Jelly Takes Over

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I’m sorry, where do I look?

Hello World! I’m Jelly and I got my dad to help me write a guest blog post today because well.. I’m a cat and my nails are too long for me to type good. So let me tell you a little about myself.

I’m officially two years old this month! For the first few weeks of my life mom hid me under the house to keep me safe. Except that one time when there was a big rain storm and she had moved me to an uncomfortable spot behind the backyard grill where I nearly drowned. I was crying because the banana tree wasn’t keeping me dry and then a giant hairless cat grabbed me! She moved me to the garage and tried to dry me off. My eyes weren’t open yet and she smelled weird so I was really scared. When the hairless cat left my mom picked me up and moved me back to the same wet spot where she had me. My fur was all flattened and I was very small so when the male hairless cat saw me being carried by my mom, he gave me the nickname “Black Slug.”

After my encounter with the two hairless cats mom kept me hidden under the house. It was just the two of us because she didn’t give me any brothers or sisters. One day the sun was shining and I was finally big enough that mom decided to take me out. I was still learning to walk but my eyes were open and I was very round from all her milk. We curled up under a plant the hairless cats had just put in the ground. The female saw me first. She made a loud squawking sound like a bird and ran to go get the male. They were both excited to see me again and they took turns holding me. Mom didn’t like it but she tolerated them because they left food out for her every day.  The male named me “Jelly” because of my squishy soft middle. They were nice and gave me lots of cuddles and food. Soon after this, mom and I got to move into their house which was much  more comfortable than under house. I got to meet my uncle Magoo who was only about 6 months older than mom, and a random old lady called Poopie. She sleeps a lot and sometimes grooms the top of my head, she’s nice.

So that’s my story of how I was adopted. I think someone is doing a project downstairs I need to help with. Bye for now!

-Jelly

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Which bad habit should I start?

I’m mostly joking when I ask this question, mostly. Someday I hope to become a great storyteller and there is no denying that many famous writers also had serious drug or alcohol addictions.  At this moment the only drug I abuse is caffeine but I don’t think it will alter my perspective enough to allow me to tap into my inner writing genius.  Just for funsies, I’d like to take a look at a few notable writers with serious drug issues.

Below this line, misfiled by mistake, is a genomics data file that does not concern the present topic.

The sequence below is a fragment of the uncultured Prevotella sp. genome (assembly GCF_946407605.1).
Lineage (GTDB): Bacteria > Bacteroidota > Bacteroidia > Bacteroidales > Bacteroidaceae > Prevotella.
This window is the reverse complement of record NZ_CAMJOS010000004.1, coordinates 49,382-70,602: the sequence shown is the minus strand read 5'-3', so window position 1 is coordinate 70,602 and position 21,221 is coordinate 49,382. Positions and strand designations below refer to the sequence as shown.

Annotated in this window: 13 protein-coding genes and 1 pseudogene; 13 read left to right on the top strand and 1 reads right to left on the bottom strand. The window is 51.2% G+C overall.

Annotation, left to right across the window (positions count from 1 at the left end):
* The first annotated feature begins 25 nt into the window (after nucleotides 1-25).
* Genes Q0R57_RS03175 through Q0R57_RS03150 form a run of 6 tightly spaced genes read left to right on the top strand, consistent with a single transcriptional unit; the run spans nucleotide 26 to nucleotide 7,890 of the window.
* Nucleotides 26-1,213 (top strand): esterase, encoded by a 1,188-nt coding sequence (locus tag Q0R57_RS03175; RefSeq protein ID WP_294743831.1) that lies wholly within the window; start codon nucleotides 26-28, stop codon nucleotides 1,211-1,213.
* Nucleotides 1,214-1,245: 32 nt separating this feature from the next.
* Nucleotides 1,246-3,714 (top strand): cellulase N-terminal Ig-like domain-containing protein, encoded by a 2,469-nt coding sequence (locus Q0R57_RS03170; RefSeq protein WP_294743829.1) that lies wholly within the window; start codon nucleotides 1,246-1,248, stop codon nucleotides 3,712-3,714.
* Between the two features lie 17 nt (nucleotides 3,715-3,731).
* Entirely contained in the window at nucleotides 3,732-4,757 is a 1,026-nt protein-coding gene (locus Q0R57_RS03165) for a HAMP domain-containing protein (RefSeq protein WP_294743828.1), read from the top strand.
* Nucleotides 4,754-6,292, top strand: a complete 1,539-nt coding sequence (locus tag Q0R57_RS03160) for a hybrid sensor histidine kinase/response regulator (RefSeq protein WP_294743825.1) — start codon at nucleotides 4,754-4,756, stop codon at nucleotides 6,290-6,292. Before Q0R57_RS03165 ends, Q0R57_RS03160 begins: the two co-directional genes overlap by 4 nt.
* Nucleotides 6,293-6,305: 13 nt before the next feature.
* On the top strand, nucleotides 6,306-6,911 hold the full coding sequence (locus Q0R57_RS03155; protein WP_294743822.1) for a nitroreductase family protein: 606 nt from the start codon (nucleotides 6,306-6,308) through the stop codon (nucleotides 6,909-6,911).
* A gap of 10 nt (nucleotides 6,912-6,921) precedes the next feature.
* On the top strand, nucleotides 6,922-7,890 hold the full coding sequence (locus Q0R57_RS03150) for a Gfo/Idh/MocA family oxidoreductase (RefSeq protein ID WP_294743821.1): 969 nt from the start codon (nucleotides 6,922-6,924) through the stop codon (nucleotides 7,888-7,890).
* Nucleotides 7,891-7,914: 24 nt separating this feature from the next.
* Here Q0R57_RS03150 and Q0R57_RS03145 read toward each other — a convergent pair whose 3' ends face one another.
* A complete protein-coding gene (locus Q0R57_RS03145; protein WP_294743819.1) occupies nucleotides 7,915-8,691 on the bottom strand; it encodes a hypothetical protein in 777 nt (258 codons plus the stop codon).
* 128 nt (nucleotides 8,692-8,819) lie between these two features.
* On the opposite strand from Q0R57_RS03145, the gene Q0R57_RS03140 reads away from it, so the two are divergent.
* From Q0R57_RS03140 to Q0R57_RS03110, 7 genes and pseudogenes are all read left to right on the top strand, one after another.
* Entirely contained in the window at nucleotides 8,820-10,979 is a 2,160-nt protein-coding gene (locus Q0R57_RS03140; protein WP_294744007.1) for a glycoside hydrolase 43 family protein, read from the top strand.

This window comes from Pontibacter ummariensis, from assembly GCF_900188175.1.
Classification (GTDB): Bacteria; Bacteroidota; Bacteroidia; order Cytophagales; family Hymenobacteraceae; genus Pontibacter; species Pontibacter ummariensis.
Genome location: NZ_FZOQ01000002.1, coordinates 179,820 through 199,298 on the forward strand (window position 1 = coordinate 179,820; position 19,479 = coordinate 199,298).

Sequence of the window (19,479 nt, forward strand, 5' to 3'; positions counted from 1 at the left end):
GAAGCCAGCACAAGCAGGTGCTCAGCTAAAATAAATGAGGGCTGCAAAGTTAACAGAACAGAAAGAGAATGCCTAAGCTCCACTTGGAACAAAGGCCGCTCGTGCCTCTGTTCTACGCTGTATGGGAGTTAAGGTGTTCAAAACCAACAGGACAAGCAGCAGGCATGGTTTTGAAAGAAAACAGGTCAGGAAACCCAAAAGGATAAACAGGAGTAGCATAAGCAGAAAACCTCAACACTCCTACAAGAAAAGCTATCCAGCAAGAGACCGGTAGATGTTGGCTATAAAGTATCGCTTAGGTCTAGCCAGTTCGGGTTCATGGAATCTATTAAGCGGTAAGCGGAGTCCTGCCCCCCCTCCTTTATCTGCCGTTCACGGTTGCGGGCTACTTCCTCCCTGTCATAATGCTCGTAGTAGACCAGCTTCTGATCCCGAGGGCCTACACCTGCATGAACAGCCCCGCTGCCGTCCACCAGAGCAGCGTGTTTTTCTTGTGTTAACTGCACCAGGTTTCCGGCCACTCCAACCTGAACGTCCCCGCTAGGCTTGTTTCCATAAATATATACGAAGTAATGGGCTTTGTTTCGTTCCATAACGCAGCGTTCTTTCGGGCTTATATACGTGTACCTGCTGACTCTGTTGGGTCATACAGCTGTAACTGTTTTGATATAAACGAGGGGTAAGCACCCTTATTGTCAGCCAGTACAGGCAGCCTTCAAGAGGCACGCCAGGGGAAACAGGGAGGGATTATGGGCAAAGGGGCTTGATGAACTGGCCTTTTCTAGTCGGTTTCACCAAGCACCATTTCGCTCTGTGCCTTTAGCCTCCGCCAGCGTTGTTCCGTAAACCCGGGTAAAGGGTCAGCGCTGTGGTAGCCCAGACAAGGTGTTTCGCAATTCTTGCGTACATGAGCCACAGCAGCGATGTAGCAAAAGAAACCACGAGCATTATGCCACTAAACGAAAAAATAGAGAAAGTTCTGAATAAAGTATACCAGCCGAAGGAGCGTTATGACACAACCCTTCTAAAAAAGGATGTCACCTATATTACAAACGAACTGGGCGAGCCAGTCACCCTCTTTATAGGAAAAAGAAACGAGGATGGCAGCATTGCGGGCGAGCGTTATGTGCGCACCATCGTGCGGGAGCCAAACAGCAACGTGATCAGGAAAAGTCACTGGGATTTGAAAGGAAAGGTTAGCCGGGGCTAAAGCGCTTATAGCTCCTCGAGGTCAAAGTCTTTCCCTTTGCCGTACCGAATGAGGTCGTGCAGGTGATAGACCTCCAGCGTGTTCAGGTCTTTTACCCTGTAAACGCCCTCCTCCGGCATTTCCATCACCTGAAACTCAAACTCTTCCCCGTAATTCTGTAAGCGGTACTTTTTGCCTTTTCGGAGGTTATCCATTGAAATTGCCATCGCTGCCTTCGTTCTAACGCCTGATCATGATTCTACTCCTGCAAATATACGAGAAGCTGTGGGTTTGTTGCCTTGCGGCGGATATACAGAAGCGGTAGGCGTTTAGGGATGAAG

Phillip K. Dick I have seen several movies based on his works but the first novel I read was “Do Androids Dream of Electric Sheep?” This is one of those books that makes you wonder what kind of mind came up with this, and the answer to that question is, a mind altered by mescaline, LSD, PCP, etc. I’m sure the man had a great imagination without the drugs, by the reality altering effects of them certainly contributed.

Hunter S. Thompson A man known just as well for his fiendish drug use as his writing. According to the biography written by E. Jean Carroll his daily routine consisted of cocaine use, multiple glasses of scotch whiskey, cigarettes, weed, writing beginning at midnight followed by more cocaine, whiskey and other drugs throughout the night. I can’t believe he lived to be 68.

Stephen King was also a cocaine addict.  I don’t care for him but can’t deny he’s the name that everyone thinks of when considering the “horror” genre.  According to wikipedia he has 55 published novels and 200 short stories, and a bunch of really terrible movies based on his books with the exception of “The Shining” and “Carrie.” So yeah, for cocaine?

William S. Burroughs speaks candidly about heroine use in a 1977 interview. Interview . He admits that his experience with drugs helped him write “Junkie” as well as “Naked Lunch” and he hasn’t seen any negative health effects from the use but he does admit that he didn’t bathe much and as of the date of the interview was no longer addicted.

All this shows me is how difficult it really is to write a good story, which is something I already knew. My own methods of getting the creative juices flowing are much less interesting. They include the following:

  1. Drink a glass of beet juice
  2. Go for a jog
  3. Watch any episode of Doctor Who
  4. Have coffee with my favorite writer buddy and brainstorm